Watson my mind today

Apart from grading, reviewing, and my soon-to-be 5-yr-old’s birthday, that is…

–  A good question from Don Boudreaux. “Assuming (contrary to fact) that American trade deficits do necessarily cause Americans’ indebtedness to foreigners to rise, why do you bemoan these deficits? Why not instead cheer them? … Being indebted to foreigners means that we Americans must repay these debts, which in turn means that we Americans must in the future work to produce more goods and services for export. Isn’t this situation precisely what you and other protectionists want? Isn’t a rise in the demand for American exports – especially a rise not derived from, or offset by, a simultaneous rise in American imports – your very ideal?”

–  Speaking of protectionism, Tyler Cowen on Elizabeth Warren’s agriculture proposal: “a disappointment on two fronts: too wonky to be considered a purely political document, but not nearly wonky enough to be defensible in terms of substance.” It fails to understand inflation and food price data, calls for more protectionism, and doesn’t remove subsidies. He says he might be persuadable on a “right to repair” law, but worries about copyright infringement.

–  One of the issues Ludwig von Mises himself, I am told, never fully settled in his mind was over patents and copyright. It seems a necessary evil to encourage innovation, but granting someone a government-sanctioned monopoly just grates the wrong way. Now we’ve got “patent trolls” to add to the mix, who do not innovate themselves but buy up patents to collect licenses and sue or threaten to sue others. A paper finds that patent trolls encourage more upstream innovation while discouraging downstream innovation.

–  Why does Scott Sumner simultaneously support the Federal Reserve’s interest rate hike last year and expect a cut this year? As a market monetarist, he would like the market to dictate Fed policy and “the fed funds futures market forecasts a rate cut. … Because markets continue to forecast slightly below 2% inflation, even as the economy slows, the market forecast of an interest rate cut should be taken as evidence that a rate cut is probably needed at some point this year.” I also enjoyed the picture that goes with the article – he is an owl, neither a hawk nor a dove.

–  There’s a dictionary, detailing how Africans speak about politics, including some fascinating idioms. “Three-piece suit voting” refers to supporting the same party for all elected positions. On the contrary, “skirt-and-blouse voting” means to vote for different parties for presidential and legislative elections.” Other enjoyable examples at the link.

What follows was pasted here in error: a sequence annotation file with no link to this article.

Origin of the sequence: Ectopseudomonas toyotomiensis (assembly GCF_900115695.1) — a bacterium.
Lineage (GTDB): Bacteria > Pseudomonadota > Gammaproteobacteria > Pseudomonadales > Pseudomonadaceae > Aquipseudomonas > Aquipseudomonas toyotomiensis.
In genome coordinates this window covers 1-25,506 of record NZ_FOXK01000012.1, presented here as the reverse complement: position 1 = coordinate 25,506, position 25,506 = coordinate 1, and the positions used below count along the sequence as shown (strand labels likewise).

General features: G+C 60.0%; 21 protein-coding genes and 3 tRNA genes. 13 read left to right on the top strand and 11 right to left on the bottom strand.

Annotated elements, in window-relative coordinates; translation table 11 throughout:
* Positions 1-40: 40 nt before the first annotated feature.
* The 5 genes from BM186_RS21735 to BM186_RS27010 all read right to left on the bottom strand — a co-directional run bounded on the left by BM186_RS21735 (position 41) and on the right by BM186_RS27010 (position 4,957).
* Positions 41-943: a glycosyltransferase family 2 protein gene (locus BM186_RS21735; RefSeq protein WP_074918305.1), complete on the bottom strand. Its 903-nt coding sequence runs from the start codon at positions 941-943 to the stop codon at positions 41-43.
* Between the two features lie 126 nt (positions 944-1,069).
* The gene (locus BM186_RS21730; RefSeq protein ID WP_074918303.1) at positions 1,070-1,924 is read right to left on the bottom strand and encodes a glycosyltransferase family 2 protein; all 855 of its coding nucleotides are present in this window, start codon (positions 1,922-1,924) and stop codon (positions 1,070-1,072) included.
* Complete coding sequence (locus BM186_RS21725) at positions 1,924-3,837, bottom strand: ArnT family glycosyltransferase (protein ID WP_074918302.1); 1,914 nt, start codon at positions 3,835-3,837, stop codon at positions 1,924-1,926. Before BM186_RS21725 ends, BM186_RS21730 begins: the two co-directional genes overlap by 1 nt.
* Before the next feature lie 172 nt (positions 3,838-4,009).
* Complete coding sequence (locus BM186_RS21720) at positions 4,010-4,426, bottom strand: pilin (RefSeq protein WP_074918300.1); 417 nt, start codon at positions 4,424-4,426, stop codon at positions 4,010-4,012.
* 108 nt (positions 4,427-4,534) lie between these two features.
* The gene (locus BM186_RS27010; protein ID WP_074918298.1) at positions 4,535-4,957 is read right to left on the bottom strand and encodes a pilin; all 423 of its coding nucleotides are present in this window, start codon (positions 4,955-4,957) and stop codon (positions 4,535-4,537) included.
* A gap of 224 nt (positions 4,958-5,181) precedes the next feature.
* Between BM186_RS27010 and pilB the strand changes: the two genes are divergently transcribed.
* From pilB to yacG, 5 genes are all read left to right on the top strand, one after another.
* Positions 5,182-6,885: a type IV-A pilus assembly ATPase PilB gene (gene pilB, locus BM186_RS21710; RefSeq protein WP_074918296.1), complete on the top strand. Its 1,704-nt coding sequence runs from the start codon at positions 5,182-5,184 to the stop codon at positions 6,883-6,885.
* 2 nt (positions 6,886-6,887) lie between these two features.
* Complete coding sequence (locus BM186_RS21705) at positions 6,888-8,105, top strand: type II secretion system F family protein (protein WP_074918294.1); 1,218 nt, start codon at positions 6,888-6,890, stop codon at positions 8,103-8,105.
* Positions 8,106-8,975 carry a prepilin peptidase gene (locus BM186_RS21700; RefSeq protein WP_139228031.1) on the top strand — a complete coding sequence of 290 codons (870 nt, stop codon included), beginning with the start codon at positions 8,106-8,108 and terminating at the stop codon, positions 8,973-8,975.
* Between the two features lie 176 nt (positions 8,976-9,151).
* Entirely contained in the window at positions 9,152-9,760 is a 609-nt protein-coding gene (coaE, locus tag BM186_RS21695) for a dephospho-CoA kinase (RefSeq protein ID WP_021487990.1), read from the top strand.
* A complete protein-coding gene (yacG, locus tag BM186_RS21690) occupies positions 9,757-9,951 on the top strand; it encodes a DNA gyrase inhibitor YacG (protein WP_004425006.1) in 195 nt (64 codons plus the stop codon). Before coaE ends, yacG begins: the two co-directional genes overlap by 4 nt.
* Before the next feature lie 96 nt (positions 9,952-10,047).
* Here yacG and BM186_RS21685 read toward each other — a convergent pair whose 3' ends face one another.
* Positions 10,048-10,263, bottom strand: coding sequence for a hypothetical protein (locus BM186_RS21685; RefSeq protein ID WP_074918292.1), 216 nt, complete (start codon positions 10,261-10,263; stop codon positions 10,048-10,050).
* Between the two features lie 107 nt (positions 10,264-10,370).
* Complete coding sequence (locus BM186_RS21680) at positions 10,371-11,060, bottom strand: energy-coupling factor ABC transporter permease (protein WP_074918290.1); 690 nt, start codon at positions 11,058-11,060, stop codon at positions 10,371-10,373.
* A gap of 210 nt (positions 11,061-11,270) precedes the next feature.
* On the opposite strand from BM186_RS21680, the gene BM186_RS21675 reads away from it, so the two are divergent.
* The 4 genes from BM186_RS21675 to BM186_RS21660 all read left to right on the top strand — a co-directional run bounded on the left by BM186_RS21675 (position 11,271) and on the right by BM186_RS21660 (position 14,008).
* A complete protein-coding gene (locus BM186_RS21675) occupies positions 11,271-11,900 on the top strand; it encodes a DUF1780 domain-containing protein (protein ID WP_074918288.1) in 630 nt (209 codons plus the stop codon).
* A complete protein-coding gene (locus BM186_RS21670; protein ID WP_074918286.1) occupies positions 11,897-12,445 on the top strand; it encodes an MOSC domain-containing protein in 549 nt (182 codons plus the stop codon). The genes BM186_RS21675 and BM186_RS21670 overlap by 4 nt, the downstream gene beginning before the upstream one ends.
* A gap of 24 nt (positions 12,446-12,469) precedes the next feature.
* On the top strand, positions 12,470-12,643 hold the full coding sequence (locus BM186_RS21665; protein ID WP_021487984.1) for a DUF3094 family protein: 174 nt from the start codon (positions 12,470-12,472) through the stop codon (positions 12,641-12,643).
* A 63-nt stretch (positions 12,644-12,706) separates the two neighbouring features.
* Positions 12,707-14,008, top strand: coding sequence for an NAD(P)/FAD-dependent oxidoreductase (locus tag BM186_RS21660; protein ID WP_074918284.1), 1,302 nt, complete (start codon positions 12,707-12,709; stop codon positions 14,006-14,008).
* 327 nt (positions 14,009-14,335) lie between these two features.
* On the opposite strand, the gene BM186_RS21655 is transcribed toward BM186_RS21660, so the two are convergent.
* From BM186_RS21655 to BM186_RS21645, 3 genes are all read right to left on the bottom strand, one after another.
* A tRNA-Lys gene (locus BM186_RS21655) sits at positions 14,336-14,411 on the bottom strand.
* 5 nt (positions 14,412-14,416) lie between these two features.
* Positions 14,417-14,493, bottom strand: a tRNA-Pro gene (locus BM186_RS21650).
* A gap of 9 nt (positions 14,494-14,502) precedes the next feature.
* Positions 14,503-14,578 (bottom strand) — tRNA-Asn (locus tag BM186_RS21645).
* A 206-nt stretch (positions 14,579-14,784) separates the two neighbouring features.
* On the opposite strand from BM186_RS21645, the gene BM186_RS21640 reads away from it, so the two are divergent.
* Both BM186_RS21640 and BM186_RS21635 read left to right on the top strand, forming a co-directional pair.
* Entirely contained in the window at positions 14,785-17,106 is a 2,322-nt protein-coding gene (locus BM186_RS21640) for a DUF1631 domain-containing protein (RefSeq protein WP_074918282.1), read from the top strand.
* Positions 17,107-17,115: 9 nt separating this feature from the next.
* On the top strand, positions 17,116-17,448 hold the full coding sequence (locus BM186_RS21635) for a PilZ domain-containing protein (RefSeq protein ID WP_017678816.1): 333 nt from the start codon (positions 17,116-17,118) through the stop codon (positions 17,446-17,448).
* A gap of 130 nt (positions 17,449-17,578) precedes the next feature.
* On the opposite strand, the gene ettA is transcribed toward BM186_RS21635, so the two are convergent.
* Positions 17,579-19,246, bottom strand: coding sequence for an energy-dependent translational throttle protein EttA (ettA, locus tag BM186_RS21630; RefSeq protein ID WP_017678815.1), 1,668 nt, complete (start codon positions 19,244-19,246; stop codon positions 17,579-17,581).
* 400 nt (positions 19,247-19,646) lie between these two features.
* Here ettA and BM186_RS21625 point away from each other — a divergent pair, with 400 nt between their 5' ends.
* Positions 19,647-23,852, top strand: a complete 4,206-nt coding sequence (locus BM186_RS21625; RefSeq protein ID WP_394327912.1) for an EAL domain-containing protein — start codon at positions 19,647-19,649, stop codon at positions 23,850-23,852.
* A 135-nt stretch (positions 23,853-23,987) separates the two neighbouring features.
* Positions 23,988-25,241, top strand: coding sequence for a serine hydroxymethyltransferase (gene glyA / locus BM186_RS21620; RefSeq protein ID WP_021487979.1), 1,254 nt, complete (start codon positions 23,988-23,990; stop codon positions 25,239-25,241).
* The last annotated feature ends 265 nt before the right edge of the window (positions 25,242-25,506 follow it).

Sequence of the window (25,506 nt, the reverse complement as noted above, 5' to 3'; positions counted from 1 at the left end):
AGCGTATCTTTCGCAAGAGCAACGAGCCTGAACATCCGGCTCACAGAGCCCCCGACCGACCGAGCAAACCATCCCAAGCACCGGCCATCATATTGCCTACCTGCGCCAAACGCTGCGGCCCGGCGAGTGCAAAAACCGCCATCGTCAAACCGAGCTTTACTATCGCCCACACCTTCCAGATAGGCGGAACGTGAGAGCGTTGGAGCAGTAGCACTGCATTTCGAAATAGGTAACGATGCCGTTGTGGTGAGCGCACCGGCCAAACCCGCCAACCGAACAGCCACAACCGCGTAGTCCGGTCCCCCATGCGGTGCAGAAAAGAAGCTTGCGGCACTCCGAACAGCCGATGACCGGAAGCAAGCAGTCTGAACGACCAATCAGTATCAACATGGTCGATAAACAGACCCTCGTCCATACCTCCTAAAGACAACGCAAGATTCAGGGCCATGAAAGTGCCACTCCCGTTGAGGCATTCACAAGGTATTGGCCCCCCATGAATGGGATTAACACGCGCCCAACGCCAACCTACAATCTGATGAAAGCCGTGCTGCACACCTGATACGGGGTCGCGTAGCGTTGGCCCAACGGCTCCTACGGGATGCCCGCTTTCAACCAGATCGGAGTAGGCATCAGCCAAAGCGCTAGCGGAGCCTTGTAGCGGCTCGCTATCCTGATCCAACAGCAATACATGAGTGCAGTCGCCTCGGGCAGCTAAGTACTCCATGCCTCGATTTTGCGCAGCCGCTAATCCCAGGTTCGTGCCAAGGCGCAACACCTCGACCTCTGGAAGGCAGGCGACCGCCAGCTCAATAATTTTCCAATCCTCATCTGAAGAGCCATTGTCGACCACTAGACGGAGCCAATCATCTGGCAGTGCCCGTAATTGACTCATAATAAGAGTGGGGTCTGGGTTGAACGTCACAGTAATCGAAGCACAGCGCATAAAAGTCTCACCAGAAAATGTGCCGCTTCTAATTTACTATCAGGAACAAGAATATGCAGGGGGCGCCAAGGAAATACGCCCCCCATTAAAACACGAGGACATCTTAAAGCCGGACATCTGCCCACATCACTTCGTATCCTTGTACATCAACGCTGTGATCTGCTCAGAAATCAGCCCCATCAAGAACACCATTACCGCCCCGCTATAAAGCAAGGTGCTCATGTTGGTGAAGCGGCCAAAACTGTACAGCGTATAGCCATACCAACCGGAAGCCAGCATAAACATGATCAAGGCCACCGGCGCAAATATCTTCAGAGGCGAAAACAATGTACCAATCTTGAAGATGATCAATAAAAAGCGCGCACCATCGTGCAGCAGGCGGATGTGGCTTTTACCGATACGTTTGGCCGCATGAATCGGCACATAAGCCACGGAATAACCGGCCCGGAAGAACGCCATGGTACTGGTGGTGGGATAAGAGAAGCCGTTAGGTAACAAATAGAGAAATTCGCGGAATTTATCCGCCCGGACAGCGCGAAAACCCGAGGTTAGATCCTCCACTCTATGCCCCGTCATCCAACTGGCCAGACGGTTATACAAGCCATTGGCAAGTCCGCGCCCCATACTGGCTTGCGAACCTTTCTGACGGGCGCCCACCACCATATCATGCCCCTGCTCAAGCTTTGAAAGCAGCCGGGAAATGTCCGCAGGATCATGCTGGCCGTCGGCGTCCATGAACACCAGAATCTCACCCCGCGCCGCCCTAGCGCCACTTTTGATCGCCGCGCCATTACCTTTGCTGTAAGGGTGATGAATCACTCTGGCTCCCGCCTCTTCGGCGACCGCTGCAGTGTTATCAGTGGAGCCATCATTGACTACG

–  538 has an interesting piece on the perceived fairness of kidney donation systems, and the real struggle that still exists trying to get people to accept slightly less-regulated systems (let alone actually compensating donors’ families).

–  David Henderson: Occupational Licensing is a Bad Idea. Still. Really.

Equality and Fairness

Yesterday, President Obama gave a stirring speech on income inequality and he declared war on it. The President is a rich man who was abandoned by his drunken immigrant father. He was brought up by his hippie mother. She had a doctorate. It took her twenty years to earn it. (I don’t mean to say that she was idle during most or any of these twenty years.)

I am an immigrant myself. I came to this country with no money (that’s NO money), no degree, no skill, nothing. (I was white, it’s true, still am.)

(By the way, about half the people with African blood in the US have zero American slave ancestry. Yes, like the president. They are descendants of immigrants like me, people who volunteered to come to this allegedly racist country.)

I have an American doctorate too. It did not take me twenty years.

Fifty years after reaching this country , I live modestly but with no serious wants. And I live in a very desirable place, even by world standards.

I bet you filled in the blank: “Poor guy, poor immigrant worked hard all his life, blah, blah…”

But I didn’t. Nearly every time I found myself at a crossroad, I chose the other path; I selected psychic income over money income; I wanted more free time rather than a bigger car, or a bigger house. Now, does President Obama mean that I should feel bitter toward the other guy in initially similar circumstances who chose the income, who put in fifty hours weeks, and who is now worth several times what I am worth?

Does the President mean that I should be bitter because so many men my age are richer than I am ? Men who live in Cleveland and such?

Does President Obama really mean that I should enlist the services of government to take that other old guy’s money by force to give it to me? And next, will they take from me, equally by force, my golden memories of the three months I spend spear-fishing on the Caribbean coast of Mexico?

That would be fair, or would it?

And do we prefer to live in a society that gives even a poor immigrant the kind of choices I had or in a society where nearly everyone gets about the same regardless of personal preferences?

Around the Web

  1. Ken White has the best post of the year (so far) on free speech
  2. Angelo Codevilla on the US’s god-awful intelligence apparatus
  3. Reclaiming fairness as a precept of commerce. Bart Wilson argues that we’ve been a-travelin’ down the wrong path.
  4. Contra Dr Delacroix‘s thoughtful argument, Jon Harrison thinks the GOP is terminally stupid
  5. Imagining a remapped Middle East: Robin Wright muses about how 5 countries could become 14 (and a map for context)
  6. A ‘comments’ thread on a libertarian blog in which a lone libertarian takes on some of the neo-reactionary elements that Andrew has been blogging about.